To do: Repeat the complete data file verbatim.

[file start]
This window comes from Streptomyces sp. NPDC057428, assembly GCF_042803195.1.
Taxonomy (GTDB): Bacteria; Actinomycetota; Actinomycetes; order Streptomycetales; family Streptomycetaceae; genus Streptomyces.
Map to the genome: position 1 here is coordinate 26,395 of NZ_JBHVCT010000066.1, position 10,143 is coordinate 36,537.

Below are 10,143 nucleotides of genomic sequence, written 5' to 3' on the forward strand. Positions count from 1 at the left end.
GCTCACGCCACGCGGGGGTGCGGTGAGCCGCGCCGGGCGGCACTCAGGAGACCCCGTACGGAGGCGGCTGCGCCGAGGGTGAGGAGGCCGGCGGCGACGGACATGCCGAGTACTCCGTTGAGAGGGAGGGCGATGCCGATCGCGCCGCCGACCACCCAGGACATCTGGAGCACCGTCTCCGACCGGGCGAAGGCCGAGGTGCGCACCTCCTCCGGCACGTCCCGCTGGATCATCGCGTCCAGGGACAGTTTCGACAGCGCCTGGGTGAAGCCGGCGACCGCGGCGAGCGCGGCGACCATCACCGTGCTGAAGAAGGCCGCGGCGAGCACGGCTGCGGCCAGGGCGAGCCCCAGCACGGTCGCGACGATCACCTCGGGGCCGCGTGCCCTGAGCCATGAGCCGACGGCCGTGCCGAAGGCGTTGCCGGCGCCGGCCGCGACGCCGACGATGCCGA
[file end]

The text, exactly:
This window comes from Streptomyces sp. NPDC057428, assembly GCF_042803195.1.
Taxonomy (GTDB): Bacteria; Actinomycetota; Actinomycetes; order Streptomycetales; family Streptomycetaceae; genus Streptomyces.
Map to the genome: position 1 here is coordinate 26,395 of NZ_JBHVCT010000066.1, position 10,143 is coordinate 36,537.

Below are 10,143 nucleotides of genomic sequence, written 5' to 3' on the forward strand. Positions count from 1 at the left end.
GCTCACGCCACGCGGGGGTGCGGTGAGCCGCGCCGGGCGGCACTCAGGAGACCCCGTACGGAGGCGGCTGCGCCGAGGGTGAGGAGGCCGGCGGCGACGGACATGCCGAGTACTCCGTTGAGAGGGAGGGCGATGCCGATCGCGCCGCCGACCACCCAGGACATCTGGAGCACCGTCTCCGACCGGGCGAAGGCCGAGGTGCGCACCTCCTCCGGCACGTCCCGCTGGATCATCGCGTCCAGGGACAGTTTCGACAGCGCCTGGGTGAAGCCGGCGACCGCGGCGAGCGCGGCGACCATCACCGTGCTGAAGAAGGCCGCGGCGAGCACGGCTGCGGCCAGGGCGAGCCCCAGCACGGTCGCGACGATCACCTCGGGGCCGCGTGCCCTGAGCCATGAGCCGACGGCCGTGCCGAAGGCGTTGCCGGCGCCGGCCGCGACGCCGACGATGCCGA